The possibility that the landlord might be estopped from relying on the notice was considered but there was no credible evidence of a representation that the notice would not be relied upon. L sought summary judgment but before a court would be persuaded that a full trial was necessary, T would need to ‘show that he has a fair or reasonable probability of showing a real or bona fide defence, i.e. that his evidence is reasonably capable of belief.’ ([16])

T had not succeeded in this.

Michael Lower

Periodic tenancy: Government’s right to resume possession for a public purpose

May 20, 2013

In Attorney-General v Sun Lee Godown Co Ltd ([1968] HKLR 116) the Crown had granted a monthly tenancy. The agreement allowed the Crown to resume possession if it needed the land, or any part of it, for a public purpose. The question was whether the Crown retained the normal implied right to give a month’s notice to quit or whether this was displaced by the limited express right to recover possession. It was held, as a matter of construction of the agreement, that the express right was additional to, and did not displace the usual right to terminate by giving notice to quit.

Mills-Owen J. said:

‘I see no reason to infer a bargain whereby the Crown relinquished the right to give notice to quit in exchange for clause 3(f). Further, if I had been of the opinion that clause 3(f) operated, whether by way of inferred bargain or otherwise, to deprive the Crown of the right to give the usual month’s notice to determine the monthly tenancy, I would have held it to be void as repugnant to the nature of the tenancy expressly created. It would be clearly so repugnant, in my view, as amounting to complete in consistency with the incidents of a monthly tenancy. It would be not a mere added condition, or a mere regulation of the conditions on which notice to quit might be given by the landlord. On the contrary, in my view it would have been a provision depriving the landlord of the right to determine the tenancy by a means inherently incident to the nature of the tenancy expressly created, namely by notice to quit. It would have amounted to an attempt to change the nature of the monthly tenancy, by destroying an essential incident of such a tenancy, not merely to regulate the length of notice or the terms on which it might be given. It would not be a question of regulation to a degree but of complete abrogation of the right to give notice. That in my view would necessarily be repugnant to the nature of the tenancy.’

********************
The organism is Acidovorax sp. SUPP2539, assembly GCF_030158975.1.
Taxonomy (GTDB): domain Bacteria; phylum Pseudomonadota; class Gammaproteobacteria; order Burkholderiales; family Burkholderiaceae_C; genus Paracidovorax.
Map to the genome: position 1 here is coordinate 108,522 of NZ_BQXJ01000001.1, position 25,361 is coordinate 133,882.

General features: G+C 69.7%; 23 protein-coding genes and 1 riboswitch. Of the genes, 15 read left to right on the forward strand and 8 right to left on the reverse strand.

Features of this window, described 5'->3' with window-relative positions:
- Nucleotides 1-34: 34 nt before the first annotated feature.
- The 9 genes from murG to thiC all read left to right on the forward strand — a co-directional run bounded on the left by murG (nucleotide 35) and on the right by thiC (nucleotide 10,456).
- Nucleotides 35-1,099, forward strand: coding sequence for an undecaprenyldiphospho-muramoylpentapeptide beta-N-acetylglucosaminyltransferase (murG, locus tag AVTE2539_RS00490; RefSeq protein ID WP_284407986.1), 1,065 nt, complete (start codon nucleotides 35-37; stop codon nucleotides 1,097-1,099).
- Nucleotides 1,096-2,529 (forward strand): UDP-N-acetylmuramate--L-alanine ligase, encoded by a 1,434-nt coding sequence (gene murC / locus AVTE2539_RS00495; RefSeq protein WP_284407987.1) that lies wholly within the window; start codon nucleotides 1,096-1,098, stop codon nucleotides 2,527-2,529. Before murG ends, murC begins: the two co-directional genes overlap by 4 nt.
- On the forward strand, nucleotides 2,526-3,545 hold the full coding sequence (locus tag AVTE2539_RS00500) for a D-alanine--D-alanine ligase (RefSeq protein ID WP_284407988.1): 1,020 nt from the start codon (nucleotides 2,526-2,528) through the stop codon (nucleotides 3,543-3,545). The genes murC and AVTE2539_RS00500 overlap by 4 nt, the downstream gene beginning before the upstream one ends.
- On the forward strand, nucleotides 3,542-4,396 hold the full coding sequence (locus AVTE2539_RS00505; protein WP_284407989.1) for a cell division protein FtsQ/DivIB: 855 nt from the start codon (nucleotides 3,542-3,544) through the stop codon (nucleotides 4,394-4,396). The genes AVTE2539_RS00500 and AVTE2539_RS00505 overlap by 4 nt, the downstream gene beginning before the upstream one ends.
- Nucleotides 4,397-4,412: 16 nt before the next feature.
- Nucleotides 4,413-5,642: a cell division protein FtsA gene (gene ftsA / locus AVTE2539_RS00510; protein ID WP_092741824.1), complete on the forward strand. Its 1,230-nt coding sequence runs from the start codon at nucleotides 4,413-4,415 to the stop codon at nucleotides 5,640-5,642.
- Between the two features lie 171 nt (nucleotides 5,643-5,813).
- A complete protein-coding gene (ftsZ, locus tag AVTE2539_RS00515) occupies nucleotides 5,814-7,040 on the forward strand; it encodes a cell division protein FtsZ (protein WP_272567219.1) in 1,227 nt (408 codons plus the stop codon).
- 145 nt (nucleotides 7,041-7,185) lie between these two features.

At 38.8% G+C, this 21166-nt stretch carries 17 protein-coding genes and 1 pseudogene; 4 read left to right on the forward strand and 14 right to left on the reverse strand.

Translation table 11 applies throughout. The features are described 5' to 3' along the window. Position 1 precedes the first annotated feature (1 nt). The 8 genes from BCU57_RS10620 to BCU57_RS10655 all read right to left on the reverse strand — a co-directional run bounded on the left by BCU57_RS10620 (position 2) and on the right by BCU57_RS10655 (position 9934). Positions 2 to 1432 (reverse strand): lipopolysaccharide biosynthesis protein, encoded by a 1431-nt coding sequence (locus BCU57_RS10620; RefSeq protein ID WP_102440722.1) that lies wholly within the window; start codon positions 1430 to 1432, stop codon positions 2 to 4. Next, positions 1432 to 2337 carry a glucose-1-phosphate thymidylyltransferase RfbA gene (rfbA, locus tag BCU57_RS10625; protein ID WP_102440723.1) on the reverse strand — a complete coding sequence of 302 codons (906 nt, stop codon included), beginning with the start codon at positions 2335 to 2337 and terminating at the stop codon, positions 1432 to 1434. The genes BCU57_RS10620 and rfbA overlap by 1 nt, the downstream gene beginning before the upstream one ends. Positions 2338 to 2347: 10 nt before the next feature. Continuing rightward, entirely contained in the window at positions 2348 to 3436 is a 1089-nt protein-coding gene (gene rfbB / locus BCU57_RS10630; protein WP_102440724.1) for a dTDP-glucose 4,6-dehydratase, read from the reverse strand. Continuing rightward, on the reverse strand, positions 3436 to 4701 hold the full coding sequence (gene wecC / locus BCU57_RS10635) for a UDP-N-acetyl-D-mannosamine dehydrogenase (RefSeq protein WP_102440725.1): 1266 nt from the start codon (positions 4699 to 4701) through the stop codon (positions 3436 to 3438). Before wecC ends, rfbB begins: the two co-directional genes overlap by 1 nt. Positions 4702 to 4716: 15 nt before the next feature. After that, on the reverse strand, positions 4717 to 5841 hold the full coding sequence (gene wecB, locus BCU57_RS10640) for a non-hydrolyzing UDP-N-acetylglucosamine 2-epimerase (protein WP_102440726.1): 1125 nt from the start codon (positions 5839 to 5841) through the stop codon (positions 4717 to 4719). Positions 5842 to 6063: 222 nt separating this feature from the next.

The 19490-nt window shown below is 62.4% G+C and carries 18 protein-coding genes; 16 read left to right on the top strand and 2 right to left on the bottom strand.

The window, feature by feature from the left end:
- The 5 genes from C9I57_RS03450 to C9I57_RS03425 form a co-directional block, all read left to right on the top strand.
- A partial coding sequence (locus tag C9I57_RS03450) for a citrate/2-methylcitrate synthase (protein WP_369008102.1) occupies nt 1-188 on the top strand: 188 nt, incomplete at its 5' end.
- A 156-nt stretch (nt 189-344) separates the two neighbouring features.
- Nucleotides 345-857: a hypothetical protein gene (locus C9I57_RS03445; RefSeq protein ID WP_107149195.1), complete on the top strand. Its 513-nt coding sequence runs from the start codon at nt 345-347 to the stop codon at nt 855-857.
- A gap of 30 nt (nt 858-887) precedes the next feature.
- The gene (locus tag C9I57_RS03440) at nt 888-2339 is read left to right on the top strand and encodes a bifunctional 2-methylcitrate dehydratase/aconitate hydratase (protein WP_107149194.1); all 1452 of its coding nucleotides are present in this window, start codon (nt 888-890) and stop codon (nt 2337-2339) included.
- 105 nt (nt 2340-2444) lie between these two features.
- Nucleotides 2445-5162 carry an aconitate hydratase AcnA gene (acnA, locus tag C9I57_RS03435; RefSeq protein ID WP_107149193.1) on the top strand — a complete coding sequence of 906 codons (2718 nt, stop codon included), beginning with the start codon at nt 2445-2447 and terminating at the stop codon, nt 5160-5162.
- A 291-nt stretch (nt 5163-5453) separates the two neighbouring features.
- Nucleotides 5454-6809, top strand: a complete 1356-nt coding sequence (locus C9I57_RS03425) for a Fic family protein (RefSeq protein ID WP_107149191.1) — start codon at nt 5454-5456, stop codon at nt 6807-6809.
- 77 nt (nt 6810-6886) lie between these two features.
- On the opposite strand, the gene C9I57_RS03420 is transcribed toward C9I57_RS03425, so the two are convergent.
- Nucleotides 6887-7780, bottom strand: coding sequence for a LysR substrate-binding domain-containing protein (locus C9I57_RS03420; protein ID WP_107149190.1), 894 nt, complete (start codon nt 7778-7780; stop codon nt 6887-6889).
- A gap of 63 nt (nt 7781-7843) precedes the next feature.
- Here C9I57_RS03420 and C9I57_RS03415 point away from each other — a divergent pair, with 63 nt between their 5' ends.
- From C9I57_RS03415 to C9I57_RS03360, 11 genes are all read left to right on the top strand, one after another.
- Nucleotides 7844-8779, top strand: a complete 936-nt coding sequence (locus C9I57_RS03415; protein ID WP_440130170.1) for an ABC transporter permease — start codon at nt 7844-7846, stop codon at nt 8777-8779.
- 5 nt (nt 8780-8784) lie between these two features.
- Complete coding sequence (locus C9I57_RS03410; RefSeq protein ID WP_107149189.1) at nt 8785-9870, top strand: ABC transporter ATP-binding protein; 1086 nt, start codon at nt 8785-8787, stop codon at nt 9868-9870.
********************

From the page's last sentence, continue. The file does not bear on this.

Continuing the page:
Michael Lower